The Food and Drug Administration said on Monday that 1,500 manufactures have registered to produce hand sanitizer to help fill a shortage amid the spread of COVID-19.
While the FDA said it is being flexible with the registration process, the FDA expressed some concern over some of the manufacturing of hand sanitizer.
The FDA said that it has received feedback on the use of denatured alcohol for these products. Denatured alcohol makes hand sanitizer less appealing for children to ingest. Foregoing denaturing alcohol undermines the FDA’s mission of producing safe products, the FDA said.
Calls to the National Poison Data System last month related to hand sanitizer increased by 79% compared to March 2019, the FDA said, with the majority of the calls involve children under age 5 ingesting alcohol-based hand sanitizer.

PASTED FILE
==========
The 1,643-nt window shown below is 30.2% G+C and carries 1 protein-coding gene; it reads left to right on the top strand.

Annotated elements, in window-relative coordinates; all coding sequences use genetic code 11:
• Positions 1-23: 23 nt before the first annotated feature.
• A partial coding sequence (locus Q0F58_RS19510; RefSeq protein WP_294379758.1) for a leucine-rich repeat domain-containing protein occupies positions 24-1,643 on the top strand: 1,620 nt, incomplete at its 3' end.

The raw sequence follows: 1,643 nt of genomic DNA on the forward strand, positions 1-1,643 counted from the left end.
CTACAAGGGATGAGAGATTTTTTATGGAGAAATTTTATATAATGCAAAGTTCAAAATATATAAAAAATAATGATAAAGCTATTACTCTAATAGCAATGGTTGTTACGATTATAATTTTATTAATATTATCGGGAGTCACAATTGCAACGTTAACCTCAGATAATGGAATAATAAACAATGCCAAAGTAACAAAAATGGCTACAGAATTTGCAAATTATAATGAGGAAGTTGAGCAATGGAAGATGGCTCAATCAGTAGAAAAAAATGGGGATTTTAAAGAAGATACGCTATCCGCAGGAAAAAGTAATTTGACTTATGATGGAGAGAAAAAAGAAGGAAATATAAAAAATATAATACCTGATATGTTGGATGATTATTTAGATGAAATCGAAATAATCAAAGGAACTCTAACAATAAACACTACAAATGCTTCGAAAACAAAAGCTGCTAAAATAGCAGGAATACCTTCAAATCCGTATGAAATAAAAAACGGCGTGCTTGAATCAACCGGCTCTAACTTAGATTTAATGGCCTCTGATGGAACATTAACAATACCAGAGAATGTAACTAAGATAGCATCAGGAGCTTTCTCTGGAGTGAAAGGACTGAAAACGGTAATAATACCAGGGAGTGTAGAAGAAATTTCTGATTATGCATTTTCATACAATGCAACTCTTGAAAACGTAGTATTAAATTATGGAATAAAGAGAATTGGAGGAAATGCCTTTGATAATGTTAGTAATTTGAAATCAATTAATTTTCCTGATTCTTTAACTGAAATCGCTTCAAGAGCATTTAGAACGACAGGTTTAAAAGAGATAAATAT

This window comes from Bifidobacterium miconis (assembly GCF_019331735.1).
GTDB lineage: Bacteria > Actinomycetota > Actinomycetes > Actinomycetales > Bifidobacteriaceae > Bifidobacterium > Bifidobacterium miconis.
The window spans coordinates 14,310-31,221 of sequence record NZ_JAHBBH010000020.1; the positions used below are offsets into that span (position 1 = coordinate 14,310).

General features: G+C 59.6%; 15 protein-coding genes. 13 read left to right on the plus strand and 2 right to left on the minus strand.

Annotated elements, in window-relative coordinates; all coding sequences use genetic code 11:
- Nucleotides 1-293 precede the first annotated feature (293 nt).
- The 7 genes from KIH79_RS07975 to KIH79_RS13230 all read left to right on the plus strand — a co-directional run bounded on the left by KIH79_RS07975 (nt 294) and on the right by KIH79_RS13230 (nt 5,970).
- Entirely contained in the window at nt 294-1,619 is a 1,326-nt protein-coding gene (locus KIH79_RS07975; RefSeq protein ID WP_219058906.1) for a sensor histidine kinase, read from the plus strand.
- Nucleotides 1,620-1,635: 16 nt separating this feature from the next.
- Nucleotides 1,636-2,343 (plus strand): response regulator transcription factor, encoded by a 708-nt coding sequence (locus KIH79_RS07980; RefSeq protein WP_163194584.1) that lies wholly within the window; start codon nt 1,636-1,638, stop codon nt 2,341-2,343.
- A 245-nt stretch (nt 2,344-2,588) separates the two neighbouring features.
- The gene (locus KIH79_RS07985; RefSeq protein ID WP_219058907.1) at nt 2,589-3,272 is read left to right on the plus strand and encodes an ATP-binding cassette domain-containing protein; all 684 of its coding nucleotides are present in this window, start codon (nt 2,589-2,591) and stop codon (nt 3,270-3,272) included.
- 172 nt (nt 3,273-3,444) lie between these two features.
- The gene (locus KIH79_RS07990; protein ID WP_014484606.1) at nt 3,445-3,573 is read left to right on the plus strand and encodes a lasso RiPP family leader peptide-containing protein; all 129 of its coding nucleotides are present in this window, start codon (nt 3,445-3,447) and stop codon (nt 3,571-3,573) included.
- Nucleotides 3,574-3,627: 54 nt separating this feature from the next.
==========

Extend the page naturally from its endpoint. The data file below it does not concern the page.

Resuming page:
Meanwhile, the FDA warns consumers that some hand sanitizers are being sold with unproven claims. The FDA said that one company falsely claimed that hand sanitizer provided protection for 24 hours. The FDA is not aware of any evidence that hand sanitizer products can protect consumers for 24 hours or after multiple hand-washings, the FDA said.
"We appreciate industry's willingness to help supply alcohol-based hand sanitizer to the market to meet the increasing demand for these products and are grateful for their efforts," said FDA Commissioner Stephen M. Hahn, M.D. "With this increased supply comes our continued mission to ensure safety of these products. It is important that hand sanitizer be manufactured in a way that makes them unpalatable to people, especially young children, and that they are appropriately labeled to discourage accidental or intentional ingestion. Additionally, hand sanitizers are not proven to treat COVID-19, and like other products meant for external use, are not for ingestion, inhalation, or intravenous use."